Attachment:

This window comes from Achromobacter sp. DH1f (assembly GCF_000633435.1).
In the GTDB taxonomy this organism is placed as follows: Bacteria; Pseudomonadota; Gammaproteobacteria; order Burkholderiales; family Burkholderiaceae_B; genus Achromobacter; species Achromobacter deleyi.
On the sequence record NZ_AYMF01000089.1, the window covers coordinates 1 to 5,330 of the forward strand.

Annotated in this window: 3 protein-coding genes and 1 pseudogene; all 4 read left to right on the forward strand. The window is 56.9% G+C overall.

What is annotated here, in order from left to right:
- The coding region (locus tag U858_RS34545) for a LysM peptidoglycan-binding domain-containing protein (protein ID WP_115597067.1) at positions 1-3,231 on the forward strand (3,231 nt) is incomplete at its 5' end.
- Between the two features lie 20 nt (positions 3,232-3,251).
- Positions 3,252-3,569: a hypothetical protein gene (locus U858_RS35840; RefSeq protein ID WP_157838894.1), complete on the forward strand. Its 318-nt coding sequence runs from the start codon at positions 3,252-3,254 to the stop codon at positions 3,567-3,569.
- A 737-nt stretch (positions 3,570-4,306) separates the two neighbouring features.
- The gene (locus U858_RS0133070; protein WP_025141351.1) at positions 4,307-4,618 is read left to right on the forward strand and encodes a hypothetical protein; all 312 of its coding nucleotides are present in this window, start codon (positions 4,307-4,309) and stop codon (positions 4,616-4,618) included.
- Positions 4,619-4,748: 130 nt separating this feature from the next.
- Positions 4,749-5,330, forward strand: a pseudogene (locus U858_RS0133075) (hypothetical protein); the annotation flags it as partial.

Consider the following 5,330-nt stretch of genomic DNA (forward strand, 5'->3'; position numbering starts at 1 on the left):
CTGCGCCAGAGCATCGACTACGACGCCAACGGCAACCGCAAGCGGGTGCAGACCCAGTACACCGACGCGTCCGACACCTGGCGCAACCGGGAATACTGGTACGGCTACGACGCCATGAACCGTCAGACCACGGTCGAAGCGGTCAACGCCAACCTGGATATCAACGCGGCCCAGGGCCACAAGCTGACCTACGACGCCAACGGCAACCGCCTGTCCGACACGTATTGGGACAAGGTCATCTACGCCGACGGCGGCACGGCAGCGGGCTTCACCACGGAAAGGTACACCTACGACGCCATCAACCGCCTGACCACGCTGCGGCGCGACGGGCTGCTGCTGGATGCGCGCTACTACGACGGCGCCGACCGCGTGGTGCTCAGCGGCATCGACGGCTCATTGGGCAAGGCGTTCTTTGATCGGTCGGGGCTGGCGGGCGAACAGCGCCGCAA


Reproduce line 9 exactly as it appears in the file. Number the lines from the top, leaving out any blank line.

- A 737-nt stretch (positions 3,570-4,306) separates the two neighbouring features.